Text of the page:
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June 1, 2022
How Mild British Tea Became Masala Chai, the Spiced Soul of India
CHAI_THUMB

With ginger and cardamom, a beverage steeped in colonization became something distinctly Indian.

At the time when Madonna’s “Like a Virgin” started steadily pumping out of American radios in the 1980s, Lata Mangeshkar’s “Shayad Meri Shaadi Ka Khayal” was all the rage in India. It’s a syrupy song about a girl telling her boyfriend that her mother thinks she should get married, and that’s why he is invited for tea. Since then, “Chai pe bulaya hai” has become a popular phrase to suggest an arranged marriage meeting for a couple, in a country where 90 percent of marriages are organized by families. Both on- and off-screen, a cup of masala chai is what a potential groom is served when he meets a potential bride for the first time under the surveillance of their families.

This love for chai in Bollywood trickles right through the ’90s with another hit number, “Ek Garam Chai Ki Piyali Ho, Koi Usko Pilane Wali Ho,” meaning “I just want a hot cup of tea and someone to make it for me.” The song has over 5.9 million views on YouTube alone. This is to say that, for most Indians, patriarchal undertones aside, love is chai, and chai is love.

But in contrast to our emotional attachment to the drink, chai is not indigenously Indian. It didn’t become widely popular until long after coffee landed in India from Yemen around the 16th century. Today, India is the second-largest producer of tea in the world, with over 900,000 tons grown annually. “It is a relatively new flavor for the vast majority of Indians,” says Krish Ashok, author of Masala Lab: The Science of Indian Cooking. Ashok is a Chennai-based food writer with a unique way of looking at Indian cuisine through the lens of science and history.

A lot went into converting tea from its stark black British avatar to the shade from Kim Kardashian’s milky brown contouring kit.

He says that there is no record of chai consumption outside small tribal communities in Assam (East India) until the British marketed tea to Indians as a refreshing beverage in the early 20th century. The colonizers set up tea estates across the country, but the locals who worked on them didn’t care for the product, and it remained a drink of the “memsahibs,” who hosted afternoon tea parties complete with silver sugar bowls, tongs, and spoons that went back into their closets at the end of these soirees. In one of his interviews, public intellectual Shashi Tharoor said that it was only with the Great Depression of the 1930s, when English housewives could no longer afford the luxury of buying tea, that the British were stuck with vast quantities of unsold tea and were forced to create a market in India.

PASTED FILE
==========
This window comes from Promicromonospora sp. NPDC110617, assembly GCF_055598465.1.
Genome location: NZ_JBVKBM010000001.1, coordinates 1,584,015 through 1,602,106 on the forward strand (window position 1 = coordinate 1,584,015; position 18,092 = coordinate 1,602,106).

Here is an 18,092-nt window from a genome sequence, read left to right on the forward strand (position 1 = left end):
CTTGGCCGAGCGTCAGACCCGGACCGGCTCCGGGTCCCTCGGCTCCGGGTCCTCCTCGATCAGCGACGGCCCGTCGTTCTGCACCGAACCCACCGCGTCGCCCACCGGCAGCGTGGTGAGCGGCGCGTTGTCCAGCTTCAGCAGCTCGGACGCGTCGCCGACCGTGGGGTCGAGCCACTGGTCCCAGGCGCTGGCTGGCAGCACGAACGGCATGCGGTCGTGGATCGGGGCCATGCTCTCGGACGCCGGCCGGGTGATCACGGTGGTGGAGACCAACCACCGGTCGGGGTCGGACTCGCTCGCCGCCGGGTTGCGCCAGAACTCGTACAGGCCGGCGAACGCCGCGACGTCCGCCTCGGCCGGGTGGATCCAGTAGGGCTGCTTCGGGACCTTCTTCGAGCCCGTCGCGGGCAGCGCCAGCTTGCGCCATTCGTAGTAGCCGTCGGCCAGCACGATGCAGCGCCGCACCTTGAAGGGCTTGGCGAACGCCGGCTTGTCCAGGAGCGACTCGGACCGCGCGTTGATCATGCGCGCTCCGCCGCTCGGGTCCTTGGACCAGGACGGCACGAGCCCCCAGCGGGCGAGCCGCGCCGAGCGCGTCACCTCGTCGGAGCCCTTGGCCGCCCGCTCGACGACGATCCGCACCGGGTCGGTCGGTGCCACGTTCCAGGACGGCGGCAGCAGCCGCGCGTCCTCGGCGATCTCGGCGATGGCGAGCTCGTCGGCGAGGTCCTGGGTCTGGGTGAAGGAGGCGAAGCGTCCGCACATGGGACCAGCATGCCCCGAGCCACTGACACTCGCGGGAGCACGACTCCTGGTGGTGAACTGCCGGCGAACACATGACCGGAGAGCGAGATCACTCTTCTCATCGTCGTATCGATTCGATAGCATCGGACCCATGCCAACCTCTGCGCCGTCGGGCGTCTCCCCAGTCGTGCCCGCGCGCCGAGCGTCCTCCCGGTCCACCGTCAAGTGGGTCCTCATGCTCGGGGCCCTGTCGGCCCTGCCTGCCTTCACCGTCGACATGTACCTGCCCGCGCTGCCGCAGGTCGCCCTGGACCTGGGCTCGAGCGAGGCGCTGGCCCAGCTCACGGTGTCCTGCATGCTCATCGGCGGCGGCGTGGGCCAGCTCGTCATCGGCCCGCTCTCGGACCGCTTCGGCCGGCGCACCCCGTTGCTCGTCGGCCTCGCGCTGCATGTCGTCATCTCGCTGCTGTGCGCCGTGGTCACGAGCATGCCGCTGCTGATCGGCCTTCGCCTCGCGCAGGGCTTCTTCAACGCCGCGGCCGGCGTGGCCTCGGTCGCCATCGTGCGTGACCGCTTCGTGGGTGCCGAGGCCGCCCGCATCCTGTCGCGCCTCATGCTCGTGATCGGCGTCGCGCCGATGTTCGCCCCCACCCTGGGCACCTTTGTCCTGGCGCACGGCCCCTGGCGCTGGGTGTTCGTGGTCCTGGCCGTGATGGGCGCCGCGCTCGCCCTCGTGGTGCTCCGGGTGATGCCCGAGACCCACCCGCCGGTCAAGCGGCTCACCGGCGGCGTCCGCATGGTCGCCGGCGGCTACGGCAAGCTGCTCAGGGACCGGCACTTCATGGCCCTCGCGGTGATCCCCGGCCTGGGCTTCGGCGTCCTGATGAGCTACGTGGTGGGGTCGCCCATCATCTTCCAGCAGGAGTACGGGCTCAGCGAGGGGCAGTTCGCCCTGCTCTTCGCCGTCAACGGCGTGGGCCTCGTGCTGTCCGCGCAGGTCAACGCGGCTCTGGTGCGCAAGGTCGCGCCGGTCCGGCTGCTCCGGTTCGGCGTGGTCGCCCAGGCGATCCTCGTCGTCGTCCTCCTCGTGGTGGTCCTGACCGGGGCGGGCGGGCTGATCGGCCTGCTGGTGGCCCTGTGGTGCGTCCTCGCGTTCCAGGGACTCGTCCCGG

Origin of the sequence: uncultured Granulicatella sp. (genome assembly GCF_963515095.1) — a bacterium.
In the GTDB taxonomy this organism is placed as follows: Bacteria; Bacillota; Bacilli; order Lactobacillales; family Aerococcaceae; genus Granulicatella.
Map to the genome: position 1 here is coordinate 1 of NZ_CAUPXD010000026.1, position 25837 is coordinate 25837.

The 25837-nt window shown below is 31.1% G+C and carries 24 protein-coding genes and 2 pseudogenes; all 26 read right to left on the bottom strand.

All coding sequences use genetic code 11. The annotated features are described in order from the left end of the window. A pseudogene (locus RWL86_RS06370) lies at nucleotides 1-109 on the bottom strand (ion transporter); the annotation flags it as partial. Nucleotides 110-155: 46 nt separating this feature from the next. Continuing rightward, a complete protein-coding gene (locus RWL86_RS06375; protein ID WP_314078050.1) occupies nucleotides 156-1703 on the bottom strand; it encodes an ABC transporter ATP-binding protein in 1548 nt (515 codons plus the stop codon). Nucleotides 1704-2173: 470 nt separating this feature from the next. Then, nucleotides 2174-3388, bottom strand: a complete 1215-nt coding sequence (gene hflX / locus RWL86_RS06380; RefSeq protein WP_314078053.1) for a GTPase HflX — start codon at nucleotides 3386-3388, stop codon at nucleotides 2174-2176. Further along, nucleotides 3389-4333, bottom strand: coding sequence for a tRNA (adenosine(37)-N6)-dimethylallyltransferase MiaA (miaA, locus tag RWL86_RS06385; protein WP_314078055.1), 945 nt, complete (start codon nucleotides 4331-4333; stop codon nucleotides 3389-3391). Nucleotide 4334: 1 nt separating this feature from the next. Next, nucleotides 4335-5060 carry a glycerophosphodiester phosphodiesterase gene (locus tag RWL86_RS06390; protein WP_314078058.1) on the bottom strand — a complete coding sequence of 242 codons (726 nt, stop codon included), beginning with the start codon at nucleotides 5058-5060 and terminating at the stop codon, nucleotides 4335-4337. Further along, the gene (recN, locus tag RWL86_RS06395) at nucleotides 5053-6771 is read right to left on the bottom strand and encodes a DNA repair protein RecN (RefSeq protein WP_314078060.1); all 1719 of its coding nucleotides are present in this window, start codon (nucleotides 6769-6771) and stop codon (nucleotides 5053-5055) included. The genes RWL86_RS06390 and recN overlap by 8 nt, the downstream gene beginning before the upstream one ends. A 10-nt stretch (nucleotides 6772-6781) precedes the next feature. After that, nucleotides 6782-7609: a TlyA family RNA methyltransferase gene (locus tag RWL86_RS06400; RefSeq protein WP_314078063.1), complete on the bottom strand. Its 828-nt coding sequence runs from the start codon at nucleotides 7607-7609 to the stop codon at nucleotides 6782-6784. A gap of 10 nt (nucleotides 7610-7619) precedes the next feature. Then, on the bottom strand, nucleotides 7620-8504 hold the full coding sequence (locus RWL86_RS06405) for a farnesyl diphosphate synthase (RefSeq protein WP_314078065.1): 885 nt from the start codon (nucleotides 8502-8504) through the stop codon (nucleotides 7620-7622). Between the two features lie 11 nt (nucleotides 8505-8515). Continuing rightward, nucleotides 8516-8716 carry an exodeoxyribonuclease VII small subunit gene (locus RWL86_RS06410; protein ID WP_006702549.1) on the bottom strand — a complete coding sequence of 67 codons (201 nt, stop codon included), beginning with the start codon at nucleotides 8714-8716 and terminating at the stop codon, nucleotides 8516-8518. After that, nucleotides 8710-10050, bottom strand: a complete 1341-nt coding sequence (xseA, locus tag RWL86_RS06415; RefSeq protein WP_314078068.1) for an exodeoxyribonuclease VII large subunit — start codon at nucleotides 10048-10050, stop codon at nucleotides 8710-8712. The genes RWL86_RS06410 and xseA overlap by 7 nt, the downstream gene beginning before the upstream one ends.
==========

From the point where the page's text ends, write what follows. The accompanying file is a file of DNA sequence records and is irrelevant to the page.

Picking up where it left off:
A lot went into converting tea from its stark black British avatar to the shade from Kim Kardashian’s milky brown contouring kit. “Indians never quite appreciated the mild flavors of tea and immediately proceeded to add spices like ginger and cardamom to enliven it, and thus was born masala chai,” Ashok says.

According to a report published by the Tea Board of India, today, “close to 88% of the total households in India have reported consumption of tea,” but no two homes make it just the same. The shade goes anywhere from khaki-colored milky chai to chocolate brown tea with just a dash of milk. But here’s how an ideal preparation should be made, as per Ashok: “The crucial variable is the steeping time. The more you steep, the more the extraction.” He advises using 200ºF water with three to four minutes of steeping.

A typical masala chai is heavily milky, with the addition of a spice mix that has at least four kinds of spices. Most Indian homes have a stash of ready-to-add chai masala in their kitchen cabinets, often made from scratch. In addition to what Ashok mentions above, my blend has clove and peppercorn, while Padma Lakshmi prefers hers with star anise. The addition of this powder gives the tea more depth and complex, warm notes.

Today, masala chai is a common drink on the menus of several popular Indian restaurants in the United States, such as Chai Pani, Botiwalla, Sona, and Adda, to name a few. And ready-to-use chai masalas can be purchased from retailers like, Vadham, and Spicewalla.

While Ashok likes his drink with copious amounts of grated ginger thrown into the brewing process, for me, steaming cups should be paired with Parle-G biscuits. I mandatorily dunk a biscuit in the drink and scoop it out all soggy, just before it disintegrates into the pool of milk, forming a hot mess.

RECIPE: Masala Chai

Sonal Ved

Sonal Ved is a Mumbai-based cooking show host and the author of Tiffin and Whose Samosa Is It Anyway? She writes extensively about Indian cuisine for publications such as The Guardian, Saveur Magazine, Food52 and Thrillist.